The pound registered a second successive intraday rise versus the euro on Tuesday (21 November), on the back of the ongoing German political crisis and the UK's first autumn budget in 20 years.
At 1:27pm BST, the pound was up 0.23% against the euro, exchanging at €1.1303, having risen as high as €1.310 in Asian trading, after German chancellor Angela Merkel expressed her preference for a fresh general election rather than opting for a minority government.
The crisis was triggered overnight after the coalition talks between Merkel's CDU/CSU bloc and the free-market supporting FDP broke down.
Germany's President Frank-Walter Steinmeier, who has the power to call general elections, has asked all sides – including the SPD which has ruled out forming a grand coalition – to come back to the negotiating table.
Meanwhile, the next round of Brexit talks and the upcoming delivery of the UK budget, by Chancellor Philip Hammond on Wednesday, were also seen supporting the pound, as the British currency rose 0.10% against the dollar changing hands at $1.3244.
Neil Wilson, senior market analyst at ETX Capital, said the pound remains in a positive uptrend for 2017 with GBP/USD cross well clear of the 100-day moving average support and flirting with breaking out above the 200-day moving average.
"A positive reaction to the budget could fuel further gains. Additional support is coming from the news that Theresa May has Cabinet support to increase the Brexit divorce bill to €40bn. Plenty of support for now that should help the pound reassert the daily trend seen this year but a breakout above that trend is a long way off and entirely Brexit dependent. We could easily see the pound above $1.33 tomorrow if the budget is viewed positively."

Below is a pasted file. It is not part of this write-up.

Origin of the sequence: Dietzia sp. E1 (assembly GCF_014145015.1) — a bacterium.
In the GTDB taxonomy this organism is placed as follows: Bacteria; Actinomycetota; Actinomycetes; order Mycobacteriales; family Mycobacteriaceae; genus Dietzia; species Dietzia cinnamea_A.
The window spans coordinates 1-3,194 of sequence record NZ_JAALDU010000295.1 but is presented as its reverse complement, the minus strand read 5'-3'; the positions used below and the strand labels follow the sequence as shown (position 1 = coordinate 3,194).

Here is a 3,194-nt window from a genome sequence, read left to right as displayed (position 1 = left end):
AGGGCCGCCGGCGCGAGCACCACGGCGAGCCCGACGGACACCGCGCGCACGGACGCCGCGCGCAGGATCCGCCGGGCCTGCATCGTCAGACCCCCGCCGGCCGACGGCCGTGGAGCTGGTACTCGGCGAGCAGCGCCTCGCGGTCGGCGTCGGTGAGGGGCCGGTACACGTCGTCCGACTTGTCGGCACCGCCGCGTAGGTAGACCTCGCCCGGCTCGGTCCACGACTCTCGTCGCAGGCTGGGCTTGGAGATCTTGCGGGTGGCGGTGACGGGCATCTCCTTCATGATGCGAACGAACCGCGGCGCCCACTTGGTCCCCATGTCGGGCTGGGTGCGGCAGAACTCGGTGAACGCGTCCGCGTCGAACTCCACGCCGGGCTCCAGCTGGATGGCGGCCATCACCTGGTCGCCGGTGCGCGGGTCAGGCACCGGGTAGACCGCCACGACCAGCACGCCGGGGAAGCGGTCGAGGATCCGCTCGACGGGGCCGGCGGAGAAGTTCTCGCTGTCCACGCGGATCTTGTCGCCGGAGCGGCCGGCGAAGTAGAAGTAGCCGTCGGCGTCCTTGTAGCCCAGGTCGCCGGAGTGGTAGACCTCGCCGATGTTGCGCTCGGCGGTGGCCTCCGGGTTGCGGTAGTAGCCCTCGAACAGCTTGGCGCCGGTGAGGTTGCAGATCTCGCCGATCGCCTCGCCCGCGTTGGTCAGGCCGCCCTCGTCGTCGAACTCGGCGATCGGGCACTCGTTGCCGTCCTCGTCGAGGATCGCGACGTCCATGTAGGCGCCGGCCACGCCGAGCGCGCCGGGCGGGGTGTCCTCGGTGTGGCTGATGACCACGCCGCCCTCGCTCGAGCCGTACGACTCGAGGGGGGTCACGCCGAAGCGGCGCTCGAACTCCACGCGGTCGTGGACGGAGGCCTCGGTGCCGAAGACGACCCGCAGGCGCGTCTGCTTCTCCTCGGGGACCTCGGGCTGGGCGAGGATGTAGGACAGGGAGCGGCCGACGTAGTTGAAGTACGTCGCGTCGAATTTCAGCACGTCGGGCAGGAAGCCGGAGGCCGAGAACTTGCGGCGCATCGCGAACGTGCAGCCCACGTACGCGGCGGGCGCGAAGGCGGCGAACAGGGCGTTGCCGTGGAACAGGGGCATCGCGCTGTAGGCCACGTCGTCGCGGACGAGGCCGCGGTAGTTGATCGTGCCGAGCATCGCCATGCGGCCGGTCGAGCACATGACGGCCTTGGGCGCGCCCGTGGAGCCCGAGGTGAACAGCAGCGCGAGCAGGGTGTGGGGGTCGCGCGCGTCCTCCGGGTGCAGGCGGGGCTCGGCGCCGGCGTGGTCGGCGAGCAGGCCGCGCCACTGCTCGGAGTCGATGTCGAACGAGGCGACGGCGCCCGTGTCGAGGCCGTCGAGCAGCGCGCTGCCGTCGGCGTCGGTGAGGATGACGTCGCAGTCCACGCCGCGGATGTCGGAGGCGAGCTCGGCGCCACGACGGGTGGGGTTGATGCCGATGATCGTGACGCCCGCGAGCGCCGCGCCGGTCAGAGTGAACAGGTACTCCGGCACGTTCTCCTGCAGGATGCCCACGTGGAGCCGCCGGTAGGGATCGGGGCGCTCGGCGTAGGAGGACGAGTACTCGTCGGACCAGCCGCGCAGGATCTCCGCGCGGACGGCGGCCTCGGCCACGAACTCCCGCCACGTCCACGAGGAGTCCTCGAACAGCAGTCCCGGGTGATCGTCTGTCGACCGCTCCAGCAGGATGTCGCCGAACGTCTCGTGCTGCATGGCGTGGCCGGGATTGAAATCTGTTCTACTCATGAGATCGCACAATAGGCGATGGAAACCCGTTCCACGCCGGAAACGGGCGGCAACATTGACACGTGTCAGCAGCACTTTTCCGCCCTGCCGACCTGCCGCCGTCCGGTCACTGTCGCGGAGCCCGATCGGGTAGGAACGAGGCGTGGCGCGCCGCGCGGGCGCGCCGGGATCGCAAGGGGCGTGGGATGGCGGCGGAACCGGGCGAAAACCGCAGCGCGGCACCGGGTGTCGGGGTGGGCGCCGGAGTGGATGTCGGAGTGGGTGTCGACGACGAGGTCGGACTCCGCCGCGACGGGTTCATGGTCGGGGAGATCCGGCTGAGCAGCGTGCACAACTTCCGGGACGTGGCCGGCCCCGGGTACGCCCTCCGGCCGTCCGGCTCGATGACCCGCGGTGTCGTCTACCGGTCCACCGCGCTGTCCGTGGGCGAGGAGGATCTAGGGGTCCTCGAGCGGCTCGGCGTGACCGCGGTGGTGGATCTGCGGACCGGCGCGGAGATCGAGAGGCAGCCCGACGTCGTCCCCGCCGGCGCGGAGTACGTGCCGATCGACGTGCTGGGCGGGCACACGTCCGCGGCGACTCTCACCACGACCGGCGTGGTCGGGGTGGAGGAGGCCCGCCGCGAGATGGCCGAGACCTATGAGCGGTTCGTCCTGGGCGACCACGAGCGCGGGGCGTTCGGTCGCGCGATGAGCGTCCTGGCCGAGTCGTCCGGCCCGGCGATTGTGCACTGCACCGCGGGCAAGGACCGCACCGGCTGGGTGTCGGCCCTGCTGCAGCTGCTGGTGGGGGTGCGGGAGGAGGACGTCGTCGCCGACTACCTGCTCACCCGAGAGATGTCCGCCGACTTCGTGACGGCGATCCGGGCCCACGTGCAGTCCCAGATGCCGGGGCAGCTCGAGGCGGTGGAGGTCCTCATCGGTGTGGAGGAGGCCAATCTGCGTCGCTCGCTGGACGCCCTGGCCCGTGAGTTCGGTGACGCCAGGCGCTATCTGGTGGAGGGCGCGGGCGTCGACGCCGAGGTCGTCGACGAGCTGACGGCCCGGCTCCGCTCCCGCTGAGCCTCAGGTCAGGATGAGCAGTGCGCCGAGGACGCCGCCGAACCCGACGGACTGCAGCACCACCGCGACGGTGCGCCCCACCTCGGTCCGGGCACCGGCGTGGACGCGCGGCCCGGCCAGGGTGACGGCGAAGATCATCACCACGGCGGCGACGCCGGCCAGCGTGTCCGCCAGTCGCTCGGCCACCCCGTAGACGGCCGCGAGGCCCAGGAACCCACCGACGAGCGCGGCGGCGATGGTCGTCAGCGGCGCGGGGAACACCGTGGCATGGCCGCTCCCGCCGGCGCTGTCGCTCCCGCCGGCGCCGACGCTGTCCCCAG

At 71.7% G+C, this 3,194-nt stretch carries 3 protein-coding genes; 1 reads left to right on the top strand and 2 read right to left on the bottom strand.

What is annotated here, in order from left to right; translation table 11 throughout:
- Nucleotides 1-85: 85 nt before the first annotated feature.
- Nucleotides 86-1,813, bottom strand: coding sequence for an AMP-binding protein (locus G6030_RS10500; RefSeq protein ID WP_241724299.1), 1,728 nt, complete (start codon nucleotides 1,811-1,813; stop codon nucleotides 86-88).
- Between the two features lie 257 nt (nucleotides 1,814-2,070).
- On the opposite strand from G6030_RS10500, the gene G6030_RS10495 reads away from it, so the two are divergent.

Looking ahead to 2018-19, Carl Hammer, chief FX strategist at SEB, said no further Bank of England (BoE) hikes appear likely in the near term, but if withdrawal from the EU occurs in a controlled fashion, the UK central bank should be expected to enact two further hikes during the second half of 2019
"Assuming successful Brexit negotiations, the risk premium that is now part of the pound exchange rate will gradually disappear, leading to a stronger sterling. GDP growth is forecast at 1.5% in 2017 and 1.3% in 2018. In conjunction with EU withdrawal, 2019 growth will fall a bit further to 1.1%. If negotiations fail, however, there is a risk of a more dramatic slowdown, especially during 2019."